Brynn Anderson, Associated Press
Republican presidential candidate Donald Trump speaks to supporters during a campaign rally, Saturday, March 5, 2016, in Orlando, Fla.

Four men remain in contention to be the next presidential nominee of the Republican Party. Last Thursday, 2012 standard-bearer Mitt Romney said that one of these men was not like the other.

Call it an unendorsement speech.

At least it also was a recognition that of the other three candidates — Sen. Ted Cruz, Gov. John Kasich and Sen. Marco Rubio — each has something of compelling case for their party's nomination. "One of these men should be our nominee," Romney said.

Romney's substantive and serious argument was "an extraordinary public rebuke" of the party's front-runner, said the New York Times.

Romney used logic and reason to emphasize the devastating costs that would follow from trade wars, and impulsive and rash foreign policy positions.

And he laid out the path that Republicans must take as they approach their July convention in Cleveland: "If we Republicans choose Donald Trump as our nominee, the prospects for a safe and prosperous future are greatly diminished."

He took on the issue of character: "Donald Trump says he admires Vladimir Putin, while he has called George W. Bush a liar. That is a twisted example of evil trumping good."

And he also asserted — defying convention wisdom — that Trump's nomination is not a foregone conclusion.

While political conventions have not generally been necessary to select presidential nominees over the past two generations, there's no reason why now isn’t the perfect time for a back-to-the-future moment in political parties.

For example, Abraham Lincoln arrived in Chicago at the Republican National Convention in 1860 as a distinct underdog to New York Senator William Seward and Ohio Senator Salmon Chase.

Lincoln, however, was more acceptable to a majority of the convention delegates. He was nominated on the third ballot. For nearly the next century, convention battles were frequent and numerous in both the Democratic and Republican Parties.

Romney's direct yet dignified attacks on Trump at the Hinckley Center at the University of Utah came at a time when some in the party are also seriously considering the need to mount a third party bid. Such a move would permit voters to choose someone other than Trump or presumptive Democratic Party nominee Hillary Clinton.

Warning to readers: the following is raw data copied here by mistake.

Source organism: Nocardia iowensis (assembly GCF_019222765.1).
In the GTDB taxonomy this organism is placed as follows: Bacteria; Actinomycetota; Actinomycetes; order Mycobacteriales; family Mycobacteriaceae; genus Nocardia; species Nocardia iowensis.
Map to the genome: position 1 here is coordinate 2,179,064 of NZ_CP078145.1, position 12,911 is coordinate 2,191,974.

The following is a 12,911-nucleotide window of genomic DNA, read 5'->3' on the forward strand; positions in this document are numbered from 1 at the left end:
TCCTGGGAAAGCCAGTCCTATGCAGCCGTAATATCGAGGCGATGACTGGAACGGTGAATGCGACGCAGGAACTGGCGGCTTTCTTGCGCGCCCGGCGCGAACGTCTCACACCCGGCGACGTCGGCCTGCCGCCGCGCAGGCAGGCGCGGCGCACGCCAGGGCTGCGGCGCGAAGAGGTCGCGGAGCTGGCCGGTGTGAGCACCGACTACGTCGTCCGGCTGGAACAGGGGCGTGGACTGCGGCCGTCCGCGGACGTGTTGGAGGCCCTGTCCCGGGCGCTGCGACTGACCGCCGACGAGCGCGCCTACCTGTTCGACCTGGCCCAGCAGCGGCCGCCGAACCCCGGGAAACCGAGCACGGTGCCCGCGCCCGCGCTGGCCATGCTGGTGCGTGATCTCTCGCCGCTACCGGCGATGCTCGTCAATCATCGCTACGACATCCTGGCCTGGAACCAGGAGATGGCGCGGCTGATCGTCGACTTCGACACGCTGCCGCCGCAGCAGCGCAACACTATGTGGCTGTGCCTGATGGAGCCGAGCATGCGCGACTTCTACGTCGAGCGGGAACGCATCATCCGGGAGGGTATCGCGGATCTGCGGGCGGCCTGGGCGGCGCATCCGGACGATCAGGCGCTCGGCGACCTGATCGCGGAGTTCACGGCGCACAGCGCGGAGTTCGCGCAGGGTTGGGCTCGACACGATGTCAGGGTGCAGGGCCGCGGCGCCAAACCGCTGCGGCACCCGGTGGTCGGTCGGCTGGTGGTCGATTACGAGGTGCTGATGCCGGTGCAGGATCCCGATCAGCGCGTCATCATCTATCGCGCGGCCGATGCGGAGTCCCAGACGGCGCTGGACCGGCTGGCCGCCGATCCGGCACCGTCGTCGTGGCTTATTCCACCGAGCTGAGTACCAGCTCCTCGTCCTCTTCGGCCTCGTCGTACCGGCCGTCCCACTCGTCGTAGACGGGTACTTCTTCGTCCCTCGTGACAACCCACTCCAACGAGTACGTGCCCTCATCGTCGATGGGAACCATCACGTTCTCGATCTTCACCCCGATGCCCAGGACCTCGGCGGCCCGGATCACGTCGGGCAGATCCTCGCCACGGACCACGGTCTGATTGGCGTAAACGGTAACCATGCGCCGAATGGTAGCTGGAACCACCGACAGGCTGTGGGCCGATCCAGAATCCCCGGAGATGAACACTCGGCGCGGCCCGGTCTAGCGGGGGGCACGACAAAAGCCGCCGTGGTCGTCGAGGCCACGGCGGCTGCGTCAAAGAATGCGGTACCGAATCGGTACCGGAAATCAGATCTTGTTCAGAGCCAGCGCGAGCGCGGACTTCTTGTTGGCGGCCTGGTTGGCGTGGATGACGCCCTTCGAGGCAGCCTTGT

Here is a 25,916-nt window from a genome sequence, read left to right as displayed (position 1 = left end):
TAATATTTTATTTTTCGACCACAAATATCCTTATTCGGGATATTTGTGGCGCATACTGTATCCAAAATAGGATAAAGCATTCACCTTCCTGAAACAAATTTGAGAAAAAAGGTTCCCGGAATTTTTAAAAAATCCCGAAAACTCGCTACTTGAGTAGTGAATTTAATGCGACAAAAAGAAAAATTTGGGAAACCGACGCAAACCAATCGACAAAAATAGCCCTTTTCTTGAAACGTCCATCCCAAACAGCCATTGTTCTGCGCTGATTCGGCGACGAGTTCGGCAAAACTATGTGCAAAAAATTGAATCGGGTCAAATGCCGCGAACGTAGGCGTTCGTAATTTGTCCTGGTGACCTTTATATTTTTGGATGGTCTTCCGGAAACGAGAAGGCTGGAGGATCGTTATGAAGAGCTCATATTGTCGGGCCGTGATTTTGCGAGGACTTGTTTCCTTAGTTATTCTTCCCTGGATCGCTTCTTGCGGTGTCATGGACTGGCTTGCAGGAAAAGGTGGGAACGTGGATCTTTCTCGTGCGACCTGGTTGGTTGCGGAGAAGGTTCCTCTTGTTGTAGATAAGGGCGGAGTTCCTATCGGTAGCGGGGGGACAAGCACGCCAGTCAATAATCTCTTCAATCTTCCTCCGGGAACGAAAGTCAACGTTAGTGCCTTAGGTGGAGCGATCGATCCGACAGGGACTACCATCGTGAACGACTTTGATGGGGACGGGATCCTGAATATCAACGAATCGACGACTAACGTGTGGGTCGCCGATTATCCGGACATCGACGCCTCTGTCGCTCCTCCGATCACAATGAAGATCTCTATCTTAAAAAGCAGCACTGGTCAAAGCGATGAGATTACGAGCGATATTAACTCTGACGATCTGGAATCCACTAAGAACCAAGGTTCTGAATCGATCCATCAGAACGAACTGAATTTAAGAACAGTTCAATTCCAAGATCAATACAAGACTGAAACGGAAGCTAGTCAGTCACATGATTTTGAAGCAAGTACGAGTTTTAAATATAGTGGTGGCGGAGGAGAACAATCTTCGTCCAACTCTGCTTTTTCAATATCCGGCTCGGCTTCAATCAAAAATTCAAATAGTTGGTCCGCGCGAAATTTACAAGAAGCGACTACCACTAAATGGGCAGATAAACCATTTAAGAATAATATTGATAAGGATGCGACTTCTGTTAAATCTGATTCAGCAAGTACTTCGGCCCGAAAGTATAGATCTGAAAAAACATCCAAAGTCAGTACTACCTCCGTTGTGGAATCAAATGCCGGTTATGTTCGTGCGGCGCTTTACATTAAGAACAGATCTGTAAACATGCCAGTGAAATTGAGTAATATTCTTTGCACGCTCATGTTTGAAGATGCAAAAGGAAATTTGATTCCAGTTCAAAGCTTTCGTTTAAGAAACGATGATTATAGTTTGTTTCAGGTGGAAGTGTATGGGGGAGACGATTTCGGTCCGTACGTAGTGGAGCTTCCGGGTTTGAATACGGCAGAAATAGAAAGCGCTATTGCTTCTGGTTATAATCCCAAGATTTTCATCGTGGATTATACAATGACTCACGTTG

In a widely circulated public post on Facebook, Nebraska Sen. Ben Sasse said, "If Donald Trump becomes the Republican nominee, my expectation is that I will look for some third candidate — a conservative option, a Constitutionalist."

The irony is rich. Back in July, soon after Trump announced his candidacy, the Republican Party's priority was to entice commitments from nominees that they not run such a third-party campaign. At the time, Trump was seen as more of a threat outside the party than inside.

Oops.

However, Republicans being wrong eight months ago doesn't mean that Americans should be wrong eight months from now.

And Americans are waking to a nightmare scenario.

Put simply, the choice between Hillary Clinton and Donald Trump is nothing more than the choice between two left-leaning liberals, each of whom have strategically calculated and exploited a handful of populist positions that rouse their most zealous partisans.

Clinton leaned very far to the left because of her challenge from socialist Sen. Bernie Sanders. Now she has an almost-certain assurance that she will have enough delegates to secure the nomination.

I fully expect that on the all-important issues around the economy, Hillary Clinton would run to the right of Trump, were he were to receive the Republican nomination. All Hillary has to do is follow the example her “triangulating” husband, former President Clinton.

Unfortunately, no one expects that either Clinton or Trump would show reverence for our nation's founding document. And that possibility — the lack of a serious option for free-market constitutionalists — invites this thought: Is it too early to start planning now for the creation of a new political party, the Constitution Party?

The new party would embrace an originalist understanding of the Constitution, immigration, free trade, and emphasize the benefits that technology brings to the economy, to education and to the environment.

In recent decades, Republicans have traditionally been the home for (some) of these views, particularly with respect to the Constitution. But party realignments have taken place before in our history, and could take place again.

In many respects, the Whig Party of the 1820s-1850s was the forerunner of the Republican Party that was born to combat the expansion of slavery. The Whig Party's soft underbelly was its embrace of American Party, also known as the Know-Nothing Party. Its members strongly opposed immigration and Catholics.

If Trump were to be nominated, history might repeat itself. And the Party of Lincoln could, in a few years' time, end up as ill-fated as the Whig Party.

Drew Clark is of counsel at the law firm of Best Best and Krieger, where he focuses on technology, media and telecommunications. Connect on Twitter @drewclark or via email at drewclark@bbklaw.com.